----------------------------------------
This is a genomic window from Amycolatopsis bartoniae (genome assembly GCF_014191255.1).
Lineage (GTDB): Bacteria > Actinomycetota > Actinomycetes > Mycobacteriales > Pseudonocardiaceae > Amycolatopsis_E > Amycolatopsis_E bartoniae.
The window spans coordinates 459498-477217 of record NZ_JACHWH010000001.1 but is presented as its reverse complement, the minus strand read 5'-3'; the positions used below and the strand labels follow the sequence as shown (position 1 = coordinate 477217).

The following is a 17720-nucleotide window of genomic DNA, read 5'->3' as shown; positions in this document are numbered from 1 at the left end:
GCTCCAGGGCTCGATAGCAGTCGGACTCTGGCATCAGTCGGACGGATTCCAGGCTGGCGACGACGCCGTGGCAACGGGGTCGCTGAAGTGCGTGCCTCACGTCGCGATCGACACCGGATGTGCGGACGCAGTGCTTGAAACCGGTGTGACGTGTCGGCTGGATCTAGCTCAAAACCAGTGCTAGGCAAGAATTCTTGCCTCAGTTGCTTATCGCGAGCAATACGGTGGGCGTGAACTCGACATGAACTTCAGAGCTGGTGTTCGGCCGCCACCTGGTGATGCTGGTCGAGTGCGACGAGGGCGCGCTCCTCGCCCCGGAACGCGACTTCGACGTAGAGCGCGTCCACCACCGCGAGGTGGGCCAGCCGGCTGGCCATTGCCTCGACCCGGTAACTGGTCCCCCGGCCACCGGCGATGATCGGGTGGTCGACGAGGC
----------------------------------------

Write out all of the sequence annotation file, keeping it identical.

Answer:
This is a genomic window from Amycolatopsis bartoniae (genome assembly GCF_014191255.1).
Lineage (GTDB): Bacteria > Actinomycetota > Actinomycetes > Mycobacteriales > Pseudonocardiaceae > Amycolatopsis_E > Amycolatopsis_E bartoniae.
The window spans coordinates 459498-477217 of record NZ_JACHWH010000001.1 but is presented as its reverse complement, the minus strand read 5'-3'; the positions used below and the strand labels follow the sequence as shown (position 1 = coordinate 477217).

The following is a 17720-nucleotide window of genomic DNA, read 5'->3' as shown; positions in this document are numbered from 1 at the left end:
GCTCCAGGGCTCGATAGCAGTCGGACTCTGGCATCAGTCGGACGGATTCCAGGCTGGCGACGACGCCGTGGCAACGGGGTCGCTGAAGTGCGTGCCTCACGTCGCGATCGACACCGGATGTGCGGACGCAGTGCTTGAAACCGGTGTGACGTGTCGGCTGGATCTAGCTCAAAACCAGTGCTAGGCAAGAATTCTTGCCTCAGTTGCTTATCGCGAGCAATACGGTGGGCGTGAACTCGACATGAACTTCAGAGCTGGTGTTCGGCCGCCACCTGGTGATGCTGGTCGAGTGCGACGAGGGCGCGCTCCTCGCCCCGGAACGCGACTTCGACGTAGAGCGCGTCCACCACCGCGAGGTGGGCCAGCCGGCTGGCCATTGCCTCGACCCGGTAACTGGTCCCCCGGCCACCGGCGATGATCGGGTGGTCGACGAGGC